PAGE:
Isn’t it interesting how something that has been around since time immemorial suddenly becomes trendy? Recently hailed as a superfood with almost magical powers, kale has enjoyed the ultimate vegetable renaissance. Until the middle ages kale was the most commonly cultivated vegetable crop in all Europe. Just like broad beans (also trendy health food) it has been grown since ancient times. The predecessors of our modern types of kale were grown in Greece in the fourth century BC and were also eaten by the Romans.
[caption id="attachment_9227" align="alignleft" width="550"] Purple and Red Russian Kale[/caption]
Russian kale was introduced into Canada and the US by Russian traders in the 19th century. Kale was promoted as an easy and nutritious crop to grow in the UK in the Dig for victory campaign of the Second World War. Interestingly the same period introduced Growmore to the world of gardening. At that time kale would certainly never have been made into a smoothie http://kalesmoothierecipes.com/ or deep fried to serve with Chinese cuisine.
[caption id="attachment_9228" align="alignleft" width="550"] Avocado, banana and Kale Smoothie[/caption]
Kale is the hardiest and most resilient of the brassicas. It rarely needs protection from pests – even pigeons usually leave it alone! It stands up to frost and wet winter weather and even looks at its best etched with hoar frost. There are various varieties with crinkly and smooth leaves, purple, green or nearly black. They are all varieties of Brassica oleracea and vary in stature from knee to well over head height.
[caption id="attachment_9229" align="alignleft" width="550"] Nero de Toscana[/caption]
Black Kale, also known as Cavolo Nero is one of the most attractive leaf vegetables. Its bold architectural foliage looks good in the flower border, especially in exotic planting schemes with crocosmias and dahlias. The long, narrow dark green, crinkled leaves remain in good condition for months and it can taste as good as it looks. It is best raised from seed, sown in a seed bed in spring. The seedlings are then thinned to 10cm (4inches) apart and grown on until they are 10cm (4 inches) tall before being transplanted to their final positions at a spacing of at least 45cm (18 inches) apart.
[caption id="attachment_9230" align="alignleft" width="550"] Curly Green Kale[/caption]
Curly Kale is the form with heavily crinkled and frilled leaves. It is a long-term crop sown in spring and ready for harvest in autumn and winter. Seed can be started indoors in cell trays or in a seed bed outside. Plants are transplanted as black kale but in both cases it is really important to transplant into the final position really firmly. If the plants are left “hanging” in the soil they will not develop and mature successfully. All brassicas prefer an alkaline soil, however black kale is more tolerant of acid soil than most vegetables.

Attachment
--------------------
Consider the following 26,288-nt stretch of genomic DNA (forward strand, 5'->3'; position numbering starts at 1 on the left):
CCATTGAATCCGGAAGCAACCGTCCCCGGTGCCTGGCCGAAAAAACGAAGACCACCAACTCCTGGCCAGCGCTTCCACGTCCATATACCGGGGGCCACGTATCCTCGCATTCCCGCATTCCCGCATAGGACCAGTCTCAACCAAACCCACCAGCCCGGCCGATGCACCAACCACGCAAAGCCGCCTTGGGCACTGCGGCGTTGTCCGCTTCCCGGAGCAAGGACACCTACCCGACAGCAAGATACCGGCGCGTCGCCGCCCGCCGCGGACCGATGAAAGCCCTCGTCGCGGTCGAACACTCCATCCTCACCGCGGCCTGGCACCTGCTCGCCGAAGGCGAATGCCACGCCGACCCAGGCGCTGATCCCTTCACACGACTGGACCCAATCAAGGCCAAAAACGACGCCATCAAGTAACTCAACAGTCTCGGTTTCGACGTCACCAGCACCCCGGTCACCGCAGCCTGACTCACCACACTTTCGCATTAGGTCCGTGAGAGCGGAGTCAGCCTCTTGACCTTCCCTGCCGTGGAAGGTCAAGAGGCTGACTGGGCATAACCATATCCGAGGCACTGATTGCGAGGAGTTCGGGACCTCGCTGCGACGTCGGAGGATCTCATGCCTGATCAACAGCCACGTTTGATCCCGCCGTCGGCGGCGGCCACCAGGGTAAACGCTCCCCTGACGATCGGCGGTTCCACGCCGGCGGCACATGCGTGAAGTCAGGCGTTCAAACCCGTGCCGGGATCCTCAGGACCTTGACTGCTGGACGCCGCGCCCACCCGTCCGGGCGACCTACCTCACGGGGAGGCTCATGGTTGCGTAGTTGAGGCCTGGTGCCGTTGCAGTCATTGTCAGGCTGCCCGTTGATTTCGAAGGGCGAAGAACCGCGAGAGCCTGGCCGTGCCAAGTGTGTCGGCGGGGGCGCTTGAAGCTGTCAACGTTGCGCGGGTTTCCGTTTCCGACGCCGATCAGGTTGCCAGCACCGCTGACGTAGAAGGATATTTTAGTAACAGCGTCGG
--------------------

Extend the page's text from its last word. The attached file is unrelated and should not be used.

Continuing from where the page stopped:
[caption id="attachment_9231" align="alignleft" width="550"] Red Russian Kale[/caption]
I first came across Russian Kale at Sarah Raven’s; it was served crisp fried as an accompaniment to a home-made quiche. The flavour was absolutely delicious. A little like the deep-fried “seaweed” served in Chinese restaurants – ‘though I am told this is most often cabbage anyway. I have since grown it as a leaf vegetable and as a salad crop. If the leaves are picked young they are wonderfully tasty as an addition to lettuce or with other baby leaves. Left to mature they are less crinkly and usually more tender than curly varieties of kale.
[caption id="attachment_9232" align="alignleft" width="550"] Ribollita[/caption]
Some do not like the texture of curly kale when cooked. I must admit it can be a little like vegetable tripe if it is boiled and served wet and soggy. However shredded, left slightly moist and tossed in a wok with a little olive oil, butter and some black mustard seeds it is one of the tastiest green vegetables of them all. Shredded it also makes and excellent cabbage soup. Cavolo Nero is used in the Tuscan version: ribollita. Personally I also use curly kale in the Anna del Conte ribollita recipe.
[caption id="attachment_9233" align="alignleft" width="550"] Kale and beetroot[/caption]
Kale is high in beta carotene, vitamin K, vitamin C and calcium. It has anti-cancer properties and is basically just very good for you. As a result it features in diets the world. However as with all vegetables its goodness drains away the longer it is left lying around after harvest. It also loses nutrients when it is boiled and overcooked to within an inch of its life. How to get the best from it: grow your own, pick it young, eat it raw, wok it or steam lightly: live forever!
[caption id="attachment_9234" align="alignleft" width="550"] Curly Purple Kale[/caption]